Living Green - over 20 Tips for a Happy and Healthy House and Planet
The GREEN Living Lifestyle
What is living green? What are ways to go green?
You're probably wondering, "Exactly what is green living"? Living green is a lifestyle choice wherein, the day to day decisions you make and actions you take are beneficial to our planet. If you already recycle, you're off to a great start. Reducing waste and water use, for example, are also important. Finding ways to reuse materials-- especially ones that aren't biodegradable is also a great idea. Sometimes living green can mean buying new appliances that are energy-efficient or perhaps converting your home to solar energy. While these are great ways to live green and will save money (and the planet) in the long run, they certainly aren't cheap. But don't worry because living green doesn't have to be expensive. This list is full of ways to start living green immediately. By changing a few things here and there in your home, you'll be on your way to saving energy, money, and the planet. Check out the following green living ideas.
Pollutants in Your Home
- How to live green doesn't get any greener than plants! Houseplants are helpful-- especially aloe vera and English ivy. Both are great because they purify the air by removing pollutants like formaldahyde and carbon monoxide.
- Open the windows in your house for fifteen minutes in the morning and then another fifteen minutes at night during the wintertime. This will help prevent pollutants from building up.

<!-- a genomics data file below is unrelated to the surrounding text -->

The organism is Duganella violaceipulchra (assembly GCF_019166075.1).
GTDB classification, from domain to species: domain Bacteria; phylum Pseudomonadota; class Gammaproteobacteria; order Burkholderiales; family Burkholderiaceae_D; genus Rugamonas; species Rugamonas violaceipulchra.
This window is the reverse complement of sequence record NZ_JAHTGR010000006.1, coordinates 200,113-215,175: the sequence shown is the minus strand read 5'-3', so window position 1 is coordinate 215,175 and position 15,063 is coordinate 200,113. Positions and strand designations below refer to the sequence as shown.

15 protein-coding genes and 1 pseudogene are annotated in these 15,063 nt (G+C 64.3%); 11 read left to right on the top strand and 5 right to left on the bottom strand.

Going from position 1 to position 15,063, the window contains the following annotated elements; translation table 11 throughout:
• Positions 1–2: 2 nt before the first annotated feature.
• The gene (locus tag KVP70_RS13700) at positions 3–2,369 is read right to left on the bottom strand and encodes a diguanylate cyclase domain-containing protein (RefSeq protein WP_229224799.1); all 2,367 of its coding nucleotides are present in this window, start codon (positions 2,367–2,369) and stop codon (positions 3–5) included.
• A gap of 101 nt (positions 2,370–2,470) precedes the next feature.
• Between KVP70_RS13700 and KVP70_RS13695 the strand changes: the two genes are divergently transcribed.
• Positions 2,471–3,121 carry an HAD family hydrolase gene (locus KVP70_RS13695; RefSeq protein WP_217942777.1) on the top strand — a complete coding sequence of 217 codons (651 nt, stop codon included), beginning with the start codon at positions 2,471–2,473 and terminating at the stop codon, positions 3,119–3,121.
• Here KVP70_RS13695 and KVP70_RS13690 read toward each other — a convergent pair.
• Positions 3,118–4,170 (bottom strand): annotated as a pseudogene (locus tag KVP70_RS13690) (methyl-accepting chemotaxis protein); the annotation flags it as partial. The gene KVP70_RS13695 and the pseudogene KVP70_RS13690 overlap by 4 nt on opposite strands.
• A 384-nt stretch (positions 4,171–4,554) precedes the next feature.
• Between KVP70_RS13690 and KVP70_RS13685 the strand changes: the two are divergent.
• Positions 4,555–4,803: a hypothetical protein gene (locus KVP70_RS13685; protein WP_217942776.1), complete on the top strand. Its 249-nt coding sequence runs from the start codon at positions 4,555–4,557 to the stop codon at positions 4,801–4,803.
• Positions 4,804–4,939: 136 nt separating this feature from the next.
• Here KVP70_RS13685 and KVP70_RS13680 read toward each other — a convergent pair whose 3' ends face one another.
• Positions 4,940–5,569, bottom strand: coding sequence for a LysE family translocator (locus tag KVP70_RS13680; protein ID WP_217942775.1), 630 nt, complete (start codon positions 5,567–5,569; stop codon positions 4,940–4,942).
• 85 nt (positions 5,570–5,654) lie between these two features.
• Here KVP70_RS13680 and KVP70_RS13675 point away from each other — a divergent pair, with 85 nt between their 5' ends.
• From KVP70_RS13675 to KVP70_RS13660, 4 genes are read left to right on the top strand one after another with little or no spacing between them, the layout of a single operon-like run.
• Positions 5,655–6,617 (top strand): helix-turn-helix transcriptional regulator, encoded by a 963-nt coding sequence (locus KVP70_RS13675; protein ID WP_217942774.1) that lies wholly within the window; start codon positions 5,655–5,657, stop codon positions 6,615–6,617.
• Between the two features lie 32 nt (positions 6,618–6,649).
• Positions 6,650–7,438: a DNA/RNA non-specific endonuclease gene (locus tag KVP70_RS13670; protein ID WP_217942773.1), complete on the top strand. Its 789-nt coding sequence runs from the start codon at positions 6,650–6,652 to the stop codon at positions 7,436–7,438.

- Most bacteria are killed by hot and soapy water. Don't go over-board with the anti-bacterial chemicals that are bad for the environment. Using too many chemicals down the drain can also killoff too many of the good bacteria that help break down wastes. Stick with natural, organic, and environmentally friendly (Eco-friendly) cleaning supplies whenever you can.
- Keep outside contaminents and pesticides out of your carpets and home by removing your shoes each time you enter the house.
- When cleaning house, don't forget to dust your lightbulbs. A dusty lightbulb may be working harder and costing you more money.
- When cooking, use the smallest pot or pan possible and use the right size burner or flame. Using the wrong sizes can lead to wasted energy.
- An average-sized slow cooker uses about the same amount of energy as a light bulb! Cooking in your crockpot also reduces the amount of water you'll need for after-dinner clean up since you're only washing one pot. Now you have an excuse to use your crockpot more often.
- If you're cooking something thick like a roast, turn your oven off fifteen minutes before it's finished cooking. You'll save energy and the oven will stay hot enough to finish cooking the meat.
- Don't throw away old flower vases. Turn them into a neat DIY craft like my button vase or call your local flower shop and offer to donate them.
- Don't waste water by running the tap over fruits and veggies. Fill a bowl with water and a teaspoon of baking soda and immerse your fruits and veggies in the bath. This saves water and is a more effective way to cleanse your fruits and vegetables.